A neural network model can scour electronic medical record (EMR) data and determine if a patient has imaging-specific pulmonary embolism (PE)—a potential remedy for unnecessary CT imaging, reported authors of a multicenter study published in JAMA Network Open.
The machine learning platform—Pulmonary Embolism Result Forecast Model or PERFORM—converts raw EMR data, such as demographics, vital signs, medications and lab tests, into a PE risk score for patients referred for CT imaging. When trained and validated on more than 3,400 patients, PERFORM beat out all other existing PE risk scoring methods, according to Imon Banerjee, PhD, with Stanford University’s Department of Biomedical Data Science and colleagues.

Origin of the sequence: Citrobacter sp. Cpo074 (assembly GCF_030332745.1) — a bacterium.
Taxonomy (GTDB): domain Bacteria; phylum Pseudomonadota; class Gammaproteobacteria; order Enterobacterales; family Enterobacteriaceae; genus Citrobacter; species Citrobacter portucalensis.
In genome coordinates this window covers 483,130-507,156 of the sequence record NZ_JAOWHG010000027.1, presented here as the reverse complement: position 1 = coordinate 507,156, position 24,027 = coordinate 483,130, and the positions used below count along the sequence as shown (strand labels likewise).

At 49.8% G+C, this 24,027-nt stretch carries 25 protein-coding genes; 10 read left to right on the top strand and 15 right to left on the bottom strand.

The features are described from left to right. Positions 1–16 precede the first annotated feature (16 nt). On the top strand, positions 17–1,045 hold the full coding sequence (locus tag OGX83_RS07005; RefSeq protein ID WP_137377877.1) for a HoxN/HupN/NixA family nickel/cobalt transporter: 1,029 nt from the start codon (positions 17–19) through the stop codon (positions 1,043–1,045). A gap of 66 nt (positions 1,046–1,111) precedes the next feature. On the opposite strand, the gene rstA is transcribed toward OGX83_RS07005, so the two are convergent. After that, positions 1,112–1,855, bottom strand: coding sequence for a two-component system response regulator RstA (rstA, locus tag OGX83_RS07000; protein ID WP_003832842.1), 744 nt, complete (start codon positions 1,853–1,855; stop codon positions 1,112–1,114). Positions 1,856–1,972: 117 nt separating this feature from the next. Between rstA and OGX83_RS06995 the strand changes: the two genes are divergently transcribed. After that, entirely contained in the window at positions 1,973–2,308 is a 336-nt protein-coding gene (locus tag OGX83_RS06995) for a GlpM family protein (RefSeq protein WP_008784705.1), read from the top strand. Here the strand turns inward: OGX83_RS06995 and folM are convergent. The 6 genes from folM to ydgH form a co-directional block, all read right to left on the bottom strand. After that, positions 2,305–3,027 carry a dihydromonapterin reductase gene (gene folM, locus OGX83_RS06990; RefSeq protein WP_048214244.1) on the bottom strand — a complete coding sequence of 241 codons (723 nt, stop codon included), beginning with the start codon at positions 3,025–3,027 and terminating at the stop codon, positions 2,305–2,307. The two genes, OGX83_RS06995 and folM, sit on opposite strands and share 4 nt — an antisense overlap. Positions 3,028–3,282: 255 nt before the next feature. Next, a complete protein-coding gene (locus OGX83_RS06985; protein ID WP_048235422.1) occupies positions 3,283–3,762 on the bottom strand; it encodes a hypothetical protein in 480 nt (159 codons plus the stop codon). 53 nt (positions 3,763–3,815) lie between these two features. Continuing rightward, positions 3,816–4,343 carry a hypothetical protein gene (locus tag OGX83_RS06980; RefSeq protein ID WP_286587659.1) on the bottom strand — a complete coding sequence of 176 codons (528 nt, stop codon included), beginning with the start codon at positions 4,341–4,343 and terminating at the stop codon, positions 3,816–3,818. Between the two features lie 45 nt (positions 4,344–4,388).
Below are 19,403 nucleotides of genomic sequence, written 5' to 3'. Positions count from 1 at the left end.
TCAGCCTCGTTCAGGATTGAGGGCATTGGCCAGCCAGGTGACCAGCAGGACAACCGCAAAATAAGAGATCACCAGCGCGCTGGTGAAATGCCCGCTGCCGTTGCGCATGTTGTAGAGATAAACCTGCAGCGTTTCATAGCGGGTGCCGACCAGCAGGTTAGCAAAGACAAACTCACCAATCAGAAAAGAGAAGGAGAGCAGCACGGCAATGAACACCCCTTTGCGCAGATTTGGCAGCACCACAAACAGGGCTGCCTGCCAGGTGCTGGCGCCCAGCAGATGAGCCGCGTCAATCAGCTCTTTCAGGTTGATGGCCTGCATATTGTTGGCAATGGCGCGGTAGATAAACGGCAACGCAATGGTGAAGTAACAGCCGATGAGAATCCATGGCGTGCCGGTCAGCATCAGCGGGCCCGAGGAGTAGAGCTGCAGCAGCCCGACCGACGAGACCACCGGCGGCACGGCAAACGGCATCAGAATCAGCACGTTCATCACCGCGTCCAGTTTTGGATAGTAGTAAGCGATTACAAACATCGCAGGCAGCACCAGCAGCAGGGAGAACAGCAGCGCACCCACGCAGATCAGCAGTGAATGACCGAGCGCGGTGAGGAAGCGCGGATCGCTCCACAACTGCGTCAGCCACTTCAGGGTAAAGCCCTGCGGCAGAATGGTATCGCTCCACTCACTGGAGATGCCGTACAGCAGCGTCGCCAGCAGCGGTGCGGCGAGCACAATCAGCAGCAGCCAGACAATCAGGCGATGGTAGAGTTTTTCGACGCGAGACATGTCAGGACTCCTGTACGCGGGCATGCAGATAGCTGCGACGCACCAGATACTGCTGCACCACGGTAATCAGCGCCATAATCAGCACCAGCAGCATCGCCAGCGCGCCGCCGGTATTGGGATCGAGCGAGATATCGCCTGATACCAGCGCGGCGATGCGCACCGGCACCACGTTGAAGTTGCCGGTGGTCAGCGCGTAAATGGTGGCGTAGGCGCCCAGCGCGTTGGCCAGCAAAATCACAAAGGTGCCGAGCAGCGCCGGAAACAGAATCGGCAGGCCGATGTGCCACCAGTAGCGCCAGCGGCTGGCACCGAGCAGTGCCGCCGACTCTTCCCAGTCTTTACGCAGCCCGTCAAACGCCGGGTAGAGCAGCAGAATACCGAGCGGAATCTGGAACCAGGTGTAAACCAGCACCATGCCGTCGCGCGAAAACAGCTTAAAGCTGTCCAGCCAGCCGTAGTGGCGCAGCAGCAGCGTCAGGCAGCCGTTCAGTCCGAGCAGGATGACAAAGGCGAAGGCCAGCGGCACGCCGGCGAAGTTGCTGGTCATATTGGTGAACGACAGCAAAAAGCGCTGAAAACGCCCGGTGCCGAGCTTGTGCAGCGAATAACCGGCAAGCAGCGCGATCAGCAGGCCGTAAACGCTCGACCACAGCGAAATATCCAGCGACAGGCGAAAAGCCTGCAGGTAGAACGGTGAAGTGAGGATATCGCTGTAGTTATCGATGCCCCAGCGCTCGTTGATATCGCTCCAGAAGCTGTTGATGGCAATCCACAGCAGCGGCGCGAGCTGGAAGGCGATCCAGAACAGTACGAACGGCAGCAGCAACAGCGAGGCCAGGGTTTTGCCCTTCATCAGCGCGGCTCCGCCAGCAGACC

“Systematic attempts to curb unnecessary imaging for PE evaluation have focused on the use of existing predictive PE risk scoring tools, such as Wells or rGeneva, as CDS tools to inform the decision to perform advanced imaging, but in practice have had a disappointing influence on CT imaging yield or use,” the authors wrote. However, they went on to say that their method is different and “might be used as an automated clinical decision-support tool for patients referred for CT PE imaging to improve CT use.”
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